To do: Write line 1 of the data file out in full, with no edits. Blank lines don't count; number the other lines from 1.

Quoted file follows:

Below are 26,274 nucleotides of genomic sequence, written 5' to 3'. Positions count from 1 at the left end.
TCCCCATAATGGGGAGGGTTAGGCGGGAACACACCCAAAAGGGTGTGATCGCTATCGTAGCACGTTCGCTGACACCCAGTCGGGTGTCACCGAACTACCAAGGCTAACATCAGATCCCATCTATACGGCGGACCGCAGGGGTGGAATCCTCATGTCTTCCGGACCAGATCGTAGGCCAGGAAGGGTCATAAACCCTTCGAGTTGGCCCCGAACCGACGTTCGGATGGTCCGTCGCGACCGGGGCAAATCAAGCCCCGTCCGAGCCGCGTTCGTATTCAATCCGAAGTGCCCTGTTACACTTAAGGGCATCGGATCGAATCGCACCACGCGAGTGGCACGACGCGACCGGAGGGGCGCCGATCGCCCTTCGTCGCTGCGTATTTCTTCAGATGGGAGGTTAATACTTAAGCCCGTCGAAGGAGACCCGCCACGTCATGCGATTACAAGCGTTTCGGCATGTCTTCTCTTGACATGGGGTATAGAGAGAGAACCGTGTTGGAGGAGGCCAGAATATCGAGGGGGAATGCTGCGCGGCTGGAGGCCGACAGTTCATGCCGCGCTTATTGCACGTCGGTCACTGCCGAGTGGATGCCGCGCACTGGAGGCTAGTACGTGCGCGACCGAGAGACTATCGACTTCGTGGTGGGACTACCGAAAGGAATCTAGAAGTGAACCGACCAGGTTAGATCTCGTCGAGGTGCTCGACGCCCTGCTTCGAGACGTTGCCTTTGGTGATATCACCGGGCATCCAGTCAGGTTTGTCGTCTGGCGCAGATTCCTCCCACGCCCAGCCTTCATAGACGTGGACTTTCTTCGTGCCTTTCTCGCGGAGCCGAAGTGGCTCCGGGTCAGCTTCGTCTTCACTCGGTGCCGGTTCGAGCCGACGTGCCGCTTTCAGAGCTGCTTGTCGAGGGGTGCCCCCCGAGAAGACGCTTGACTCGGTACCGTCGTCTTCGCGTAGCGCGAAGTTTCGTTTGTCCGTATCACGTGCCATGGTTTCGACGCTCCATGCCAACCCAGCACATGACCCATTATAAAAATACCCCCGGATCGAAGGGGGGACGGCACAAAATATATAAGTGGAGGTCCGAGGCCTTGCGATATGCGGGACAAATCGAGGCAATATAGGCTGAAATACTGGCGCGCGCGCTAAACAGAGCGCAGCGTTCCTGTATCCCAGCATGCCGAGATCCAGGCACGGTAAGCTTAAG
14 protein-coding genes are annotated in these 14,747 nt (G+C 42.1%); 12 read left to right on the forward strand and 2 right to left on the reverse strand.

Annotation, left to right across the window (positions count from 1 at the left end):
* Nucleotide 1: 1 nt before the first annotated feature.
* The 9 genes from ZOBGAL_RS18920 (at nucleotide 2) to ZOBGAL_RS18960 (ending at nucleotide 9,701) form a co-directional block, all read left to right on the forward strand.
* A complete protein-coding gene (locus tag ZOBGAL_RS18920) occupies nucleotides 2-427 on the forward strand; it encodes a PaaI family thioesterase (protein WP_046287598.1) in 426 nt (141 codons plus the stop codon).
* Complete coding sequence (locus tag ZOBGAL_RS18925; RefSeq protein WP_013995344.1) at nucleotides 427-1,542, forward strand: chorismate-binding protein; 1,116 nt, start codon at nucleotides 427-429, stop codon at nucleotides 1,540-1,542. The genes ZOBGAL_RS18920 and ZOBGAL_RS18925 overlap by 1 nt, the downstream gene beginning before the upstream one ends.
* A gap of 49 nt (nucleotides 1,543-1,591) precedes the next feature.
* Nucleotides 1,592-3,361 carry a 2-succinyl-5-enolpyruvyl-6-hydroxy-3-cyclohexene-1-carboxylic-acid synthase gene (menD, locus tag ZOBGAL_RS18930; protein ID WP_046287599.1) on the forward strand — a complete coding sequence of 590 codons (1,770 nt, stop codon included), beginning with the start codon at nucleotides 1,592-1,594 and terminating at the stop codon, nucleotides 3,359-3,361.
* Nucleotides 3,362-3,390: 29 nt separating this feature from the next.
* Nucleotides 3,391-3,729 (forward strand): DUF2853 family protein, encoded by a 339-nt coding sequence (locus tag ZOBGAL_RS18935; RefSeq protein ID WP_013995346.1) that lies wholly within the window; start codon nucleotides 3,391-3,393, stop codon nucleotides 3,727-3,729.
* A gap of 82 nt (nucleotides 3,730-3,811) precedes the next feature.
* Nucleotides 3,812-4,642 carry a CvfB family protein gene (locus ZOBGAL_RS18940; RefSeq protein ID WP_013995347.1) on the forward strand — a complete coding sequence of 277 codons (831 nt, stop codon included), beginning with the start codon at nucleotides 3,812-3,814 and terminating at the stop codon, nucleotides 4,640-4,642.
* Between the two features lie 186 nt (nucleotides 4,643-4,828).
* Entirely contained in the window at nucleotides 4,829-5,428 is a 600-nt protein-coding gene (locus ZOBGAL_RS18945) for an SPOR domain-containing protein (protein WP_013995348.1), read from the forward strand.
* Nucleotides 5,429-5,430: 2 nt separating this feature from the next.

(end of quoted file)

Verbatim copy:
Below are 26,274 nucleotides of genomic sequence, written 5' to 3'. Positions count from 1 at the left end.